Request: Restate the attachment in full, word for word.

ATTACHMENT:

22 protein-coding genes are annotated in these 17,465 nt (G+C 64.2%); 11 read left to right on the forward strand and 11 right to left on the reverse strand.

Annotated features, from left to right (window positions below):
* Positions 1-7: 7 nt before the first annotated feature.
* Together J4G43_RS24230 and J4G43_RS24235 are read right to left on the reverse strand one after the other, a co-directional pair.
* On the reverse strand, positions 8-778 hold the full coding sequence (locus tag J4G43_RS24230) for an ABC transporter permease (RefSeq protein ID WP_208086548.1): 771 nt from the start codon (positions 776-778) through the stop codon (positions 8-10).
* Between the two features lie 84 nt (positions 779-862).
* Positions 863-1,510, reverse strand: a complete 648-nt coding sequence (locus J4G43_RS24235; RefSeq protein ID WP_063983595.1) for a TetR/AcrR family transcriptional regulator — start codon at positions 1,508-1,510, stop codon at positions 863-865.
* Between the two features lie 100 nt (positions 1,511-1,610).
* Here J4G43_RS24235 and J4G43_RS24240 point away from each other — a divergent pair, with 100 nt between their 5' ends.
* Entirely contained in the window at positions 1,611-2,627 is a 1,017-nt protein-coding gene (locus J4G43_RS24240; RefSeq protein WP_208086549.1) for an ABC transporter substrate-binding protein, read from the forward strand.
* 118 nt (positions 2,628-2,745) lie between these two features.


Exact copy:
22 protein-coding genes are annotated in these 17,465 nt (G+C 64.2%); 11 read left to right on the forward strand and 11 right to left on the reverse strand.

Annotated features, from left to right (window positions below):
* Positions 1-7: 7 nt before the first annotated feature.
* Together J4G43_RS24230 and J4G43_RS24235 are read right to left on the reverse strand one after the other, a co-directional pair.
* On the reverse strand, positions 8-778 hold the full coding sequence (locus tag J4G43_RS24230) for an ABC transporter permease (RefSeq protein ID WP_208086548.1): 771 nt from the start codon (positions 776-778) through the stop codon (positions 8-10).
* Between the two features lie 84 nt (positions 779-862).
* Positions 863-1,510, reverse strand: a complete 648-nt coding sequence (locus J4G43_RS24235; RefSeq protein ID WP_063983595.1) for a TetR/AcrR family transcriptional regulator — start codon at positions 1,508-1,510, stop codon at positions 863-865.
* Between the two features lie 100 nt (positions 1,511-1,610).
* Here J4G43_RS24235 and J4G43_RS24240 point away from each other — a divergent pair, with 100 nt between their 5' ends.
* Entirely contained in the window at positions 1,611-2,627 is a 1,017-nt protein-coding gene (locus J4G43_RS24240; RefSeq protein WP_208086549.1) for an ABC transporter substrate-binding protein, read from the forward strand.
* 118 nt (positions 2,628-2,745) lie between these two features.